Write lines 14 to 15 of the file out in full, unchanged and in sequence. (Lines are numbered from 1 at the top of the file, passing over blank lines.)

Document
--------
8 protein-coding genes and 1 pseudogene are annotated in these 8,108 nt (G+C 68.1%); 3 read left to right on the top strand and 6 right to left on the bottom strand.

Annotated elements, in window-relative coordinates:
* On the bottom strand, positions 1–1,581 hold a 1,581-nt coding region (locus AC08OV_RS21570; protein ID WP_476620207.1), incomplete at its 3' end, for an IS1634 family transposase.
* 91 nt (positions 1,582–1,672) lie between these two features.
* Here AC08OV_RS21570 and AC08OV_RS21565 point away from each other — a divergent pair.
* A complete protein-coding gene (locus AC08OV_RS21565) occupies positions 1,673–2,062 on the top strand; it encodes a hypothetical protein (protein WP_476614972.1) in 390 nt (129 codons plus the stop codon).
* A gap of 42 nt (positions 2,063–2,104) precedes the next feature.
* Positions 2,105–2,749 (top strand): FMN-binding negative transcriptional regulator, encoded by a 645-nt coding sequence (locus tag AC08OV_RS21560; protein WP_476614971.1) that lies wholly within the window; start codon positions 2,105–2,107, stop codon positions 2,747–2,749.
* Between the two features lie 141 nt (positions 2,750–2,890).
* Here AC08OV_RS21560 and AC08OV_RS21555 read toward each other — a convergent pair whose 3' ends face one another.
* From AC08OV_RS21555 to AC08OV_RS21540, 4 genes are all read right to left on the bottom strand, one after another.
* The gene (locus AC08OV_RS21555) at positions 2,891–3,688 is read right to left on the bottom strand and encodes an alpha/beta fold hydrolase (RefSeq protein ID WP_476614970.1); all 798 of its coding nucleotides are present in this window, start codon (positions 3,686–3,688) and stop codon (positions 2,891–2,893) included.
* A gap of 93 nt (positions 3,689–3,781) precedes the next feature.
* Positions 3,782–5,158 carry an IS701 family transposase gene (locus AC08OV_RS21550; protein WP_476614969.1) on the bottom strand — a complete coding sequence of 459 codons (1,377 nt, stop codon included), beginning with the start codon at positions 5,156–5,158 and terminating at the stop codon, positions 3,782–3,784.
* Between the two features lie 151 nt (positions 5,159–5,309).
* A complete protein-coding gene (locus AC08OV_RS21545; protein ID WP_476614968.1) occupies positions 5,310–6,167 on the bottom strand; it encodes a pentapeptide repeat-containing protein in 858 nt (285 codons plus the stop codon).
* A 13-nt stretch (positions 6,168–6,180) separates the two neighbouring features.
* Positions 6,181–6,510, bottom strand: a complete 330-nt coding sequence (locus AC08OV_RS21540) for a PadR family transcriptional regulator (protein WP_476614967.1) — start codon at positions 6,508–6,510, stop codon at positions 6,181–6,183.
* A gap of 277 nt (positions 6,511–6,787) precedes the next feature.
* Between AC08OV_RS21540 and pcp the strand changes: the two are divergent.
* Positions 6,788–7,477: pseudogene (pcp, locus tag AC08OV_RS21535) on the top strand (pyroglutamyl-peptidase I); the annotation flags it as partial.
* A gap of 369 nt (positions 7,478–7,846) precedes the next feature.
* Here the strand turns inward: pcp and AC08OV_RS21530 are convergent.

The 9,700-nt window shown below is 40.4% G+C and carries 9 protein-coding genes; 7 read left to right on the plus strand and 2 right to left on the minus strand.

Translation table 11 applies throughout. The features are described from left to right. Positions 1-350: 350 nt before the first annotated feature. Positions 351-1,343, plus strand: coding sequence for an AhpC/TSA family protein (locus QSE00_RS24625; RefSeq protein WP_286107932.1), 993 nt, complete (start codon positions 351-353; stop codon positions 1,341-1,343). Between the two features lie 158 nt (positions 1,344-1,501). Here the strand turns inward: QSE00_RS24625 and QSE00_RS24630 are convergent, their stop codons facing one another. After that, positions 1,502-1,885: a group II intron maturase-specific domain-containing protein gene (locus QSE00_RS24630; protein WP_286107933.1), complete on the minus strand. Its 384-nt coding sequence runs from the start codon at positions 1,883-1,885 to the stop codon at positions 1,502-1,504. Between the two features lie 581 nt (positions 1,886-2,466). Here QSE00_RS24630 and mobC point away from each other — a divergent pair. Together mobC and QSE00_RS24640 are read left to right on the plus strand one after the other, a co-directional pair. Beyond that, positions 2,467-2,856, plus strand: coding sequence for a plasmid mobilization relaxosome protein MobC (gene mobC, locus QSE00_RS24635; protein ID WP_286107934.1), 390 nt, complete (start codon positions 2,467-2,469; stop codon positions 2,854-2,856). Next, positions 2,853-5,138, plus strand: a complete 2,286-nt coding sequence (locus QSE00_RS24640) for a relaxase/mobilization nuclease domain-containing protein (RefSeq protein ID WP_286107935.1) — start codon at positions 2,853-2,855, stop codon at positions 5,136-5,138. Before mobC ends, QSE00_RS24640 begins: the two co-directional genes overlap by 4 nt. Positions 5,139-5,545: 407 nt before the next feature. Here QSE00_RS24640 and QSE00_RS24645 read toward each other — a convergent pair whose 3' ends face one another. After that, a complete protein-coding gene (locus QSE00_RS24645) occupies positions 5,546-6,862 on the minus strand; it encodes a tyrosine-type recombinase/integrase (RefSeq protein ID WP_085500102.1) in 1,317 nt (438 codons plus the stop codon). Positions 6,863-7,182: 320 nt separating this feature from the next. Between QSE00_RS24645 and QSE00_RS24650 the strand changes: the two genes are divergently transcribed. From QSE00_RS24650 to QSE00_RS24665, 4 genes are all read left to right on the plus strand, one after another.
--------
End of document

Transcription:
* Positions 3,782–5,158 carry an IS701 family transposase gene (locus AC08OV_RS21550; protein WP_476614969.1) on the bottom strand — a complete coding sequence of 459 codons (1,377 nt, stop codon included), beginning with the start codon at positions 5,156–5,158 and terminating at the stop codon, positions 3,782–3,784.
* Between the two features lie 151 nt (positions 5,159–5,309).